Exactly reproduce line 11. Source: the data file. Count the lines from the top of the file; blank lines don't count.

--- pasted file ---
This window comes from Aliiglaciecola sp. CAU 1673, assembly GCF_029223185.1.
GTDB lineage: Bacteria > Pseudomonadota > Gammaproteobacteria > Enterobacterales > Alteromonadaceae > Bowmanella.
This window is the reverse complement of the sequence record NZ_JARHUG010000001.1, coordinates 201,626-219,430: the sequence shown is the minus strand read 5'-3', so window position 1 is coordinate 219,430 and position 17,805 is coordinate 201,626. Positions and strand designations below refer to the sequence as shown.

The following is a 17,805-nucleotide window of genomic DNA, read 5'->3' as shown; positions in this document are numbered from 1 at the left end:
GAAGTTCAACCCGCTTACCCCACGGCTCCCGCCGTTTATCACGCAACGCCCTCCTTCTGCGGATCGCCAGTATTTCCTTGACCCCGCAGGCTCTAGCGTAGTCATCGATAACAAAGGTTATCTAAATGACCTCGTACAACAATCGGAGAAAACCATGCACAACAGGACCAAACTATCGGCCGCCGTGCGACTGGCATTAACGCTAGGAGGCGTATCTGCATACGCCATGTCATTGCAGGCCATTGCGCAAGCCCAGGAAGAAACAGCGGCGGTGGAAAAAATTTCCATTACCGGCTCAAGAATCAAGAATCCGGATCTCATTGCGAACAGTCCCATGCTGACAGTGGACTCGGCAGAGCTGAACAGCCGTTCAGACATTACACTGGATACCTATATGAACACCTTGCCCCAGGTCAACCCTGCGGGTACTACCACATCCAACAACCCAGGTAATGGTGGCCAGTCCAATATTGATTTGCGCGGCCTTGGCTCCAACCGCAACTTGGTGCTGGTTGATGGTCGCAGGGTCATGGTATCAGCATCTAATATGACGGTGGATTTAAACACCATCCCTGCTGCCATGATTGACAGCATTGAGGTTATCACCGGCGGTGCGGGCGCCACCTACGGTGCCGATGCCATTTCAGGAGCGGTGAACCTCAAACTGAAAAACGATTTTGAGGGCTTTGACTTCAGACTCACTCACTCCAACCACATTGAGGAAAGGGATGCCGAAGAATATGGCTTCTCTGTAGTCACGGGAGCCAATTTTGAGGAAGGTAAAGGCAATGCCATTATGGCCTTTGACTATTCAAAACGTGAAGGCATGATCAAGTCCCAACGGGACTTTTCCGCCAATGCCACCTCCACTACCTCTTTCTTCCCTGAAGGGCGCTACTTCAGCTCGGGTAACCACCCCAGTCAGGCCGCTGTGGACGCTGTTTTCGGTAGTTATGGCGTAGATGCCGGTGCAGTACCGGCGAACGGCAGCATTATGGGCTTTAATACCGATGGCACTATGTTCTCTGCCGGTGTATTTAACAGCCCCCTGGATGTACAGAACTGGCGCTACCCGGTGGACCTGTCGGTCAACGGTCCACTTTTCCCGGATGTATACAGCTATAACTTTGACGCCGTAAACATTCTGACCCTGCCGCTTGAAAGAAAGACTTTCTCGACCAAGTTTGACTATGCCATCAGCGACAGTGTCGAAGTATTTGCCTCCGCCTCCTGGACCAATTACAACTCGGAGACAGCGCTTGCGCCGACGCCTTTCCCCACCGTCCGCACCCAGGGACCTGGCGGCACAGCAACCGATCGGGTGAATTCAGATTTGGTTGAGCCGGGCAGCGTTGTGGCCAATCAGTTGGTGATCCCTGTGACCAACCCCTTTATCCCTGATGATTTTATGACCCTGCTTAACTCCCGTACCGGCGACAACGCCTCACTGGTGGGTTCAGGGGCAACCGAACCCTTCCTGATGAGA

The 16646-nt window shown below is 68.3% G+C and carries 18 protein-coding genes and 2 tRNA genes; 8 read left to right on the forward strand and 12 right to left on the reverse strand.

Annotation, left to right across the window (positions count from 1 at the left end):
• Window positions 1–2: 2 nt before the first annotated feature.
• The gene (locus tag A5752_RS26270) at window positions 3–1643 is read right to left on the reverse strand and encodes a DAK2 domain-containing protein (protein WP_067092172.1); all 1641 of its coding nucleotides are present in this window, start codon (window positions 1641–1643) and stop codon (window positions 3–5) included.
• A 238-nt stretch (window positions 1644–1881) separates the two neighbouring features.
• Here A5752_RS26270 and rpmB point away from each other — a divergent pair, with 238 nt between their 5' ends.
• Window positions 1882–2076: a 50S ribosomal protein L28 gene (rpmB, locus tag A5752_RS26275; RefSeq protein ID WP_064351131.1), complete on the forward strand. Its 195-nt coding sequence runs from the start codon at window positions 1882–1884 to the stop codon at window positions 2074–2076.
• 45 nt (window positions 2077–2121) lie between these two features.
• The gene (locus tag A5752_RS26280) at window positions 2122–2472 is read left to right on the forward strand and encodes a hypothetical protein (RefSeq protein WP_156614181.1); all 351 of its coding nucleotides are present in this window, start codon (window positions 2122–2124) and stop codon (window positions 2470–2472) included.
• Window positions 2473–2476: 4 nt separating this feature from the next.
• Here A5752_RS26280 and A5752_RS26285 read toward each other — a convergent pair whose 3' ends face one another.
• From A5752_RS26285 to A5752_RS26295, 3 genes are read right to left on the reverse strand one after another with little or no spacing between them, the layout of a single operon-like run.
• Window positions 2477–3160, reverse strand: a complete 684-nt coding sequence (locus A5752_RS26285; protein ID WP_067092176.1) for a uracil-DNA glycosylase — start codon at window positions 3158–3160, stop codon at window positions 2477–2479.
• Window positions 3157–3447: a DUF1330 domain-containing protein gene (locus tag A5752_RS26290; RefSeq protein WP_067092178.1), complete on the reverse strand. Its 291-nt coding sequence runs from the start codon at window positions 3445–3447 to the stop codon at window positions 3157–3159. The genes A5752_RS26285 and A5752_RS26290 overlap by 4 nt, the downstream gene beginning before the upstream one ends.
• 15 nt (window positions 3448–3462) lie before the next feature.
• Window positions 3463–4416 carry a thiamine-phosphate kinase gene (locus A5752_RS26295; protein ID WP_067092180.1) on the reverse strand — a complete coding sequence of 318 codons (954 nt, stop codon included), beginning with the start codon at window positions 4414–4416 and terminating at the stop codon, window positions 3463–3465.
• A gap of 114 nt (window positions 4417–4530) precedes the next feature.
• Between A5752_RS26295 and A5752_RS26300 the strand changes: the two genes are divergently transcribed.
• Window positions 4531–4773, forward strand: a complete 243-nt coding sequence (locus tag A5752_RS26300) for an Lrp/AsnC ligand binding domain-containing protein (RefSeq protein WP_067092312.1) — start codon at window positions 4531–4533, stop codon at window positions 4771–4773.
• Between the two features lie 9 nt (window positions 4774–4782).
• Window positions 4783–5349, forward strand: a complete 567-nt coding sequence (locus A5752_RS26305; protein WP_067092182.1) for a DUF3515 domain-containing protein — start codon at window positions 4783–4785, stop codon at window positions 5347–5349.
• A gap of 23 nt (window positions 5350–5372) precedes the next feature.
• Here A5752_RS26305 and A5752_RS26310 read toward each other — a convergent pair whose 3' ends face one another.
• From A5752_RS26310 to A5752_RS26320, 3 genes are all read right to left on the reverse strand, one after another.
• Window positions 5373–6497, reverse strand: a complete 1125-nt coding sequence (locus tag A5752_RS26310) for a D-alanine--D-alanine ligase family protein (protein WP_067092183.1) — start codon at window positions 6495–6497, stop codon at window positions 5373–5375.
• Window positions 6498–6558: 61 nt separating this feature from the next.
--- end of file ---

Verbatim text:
• Here A5752_RS26270 and rpmB point away from each other — a divergent pair, with 238 nt between their 5' ends.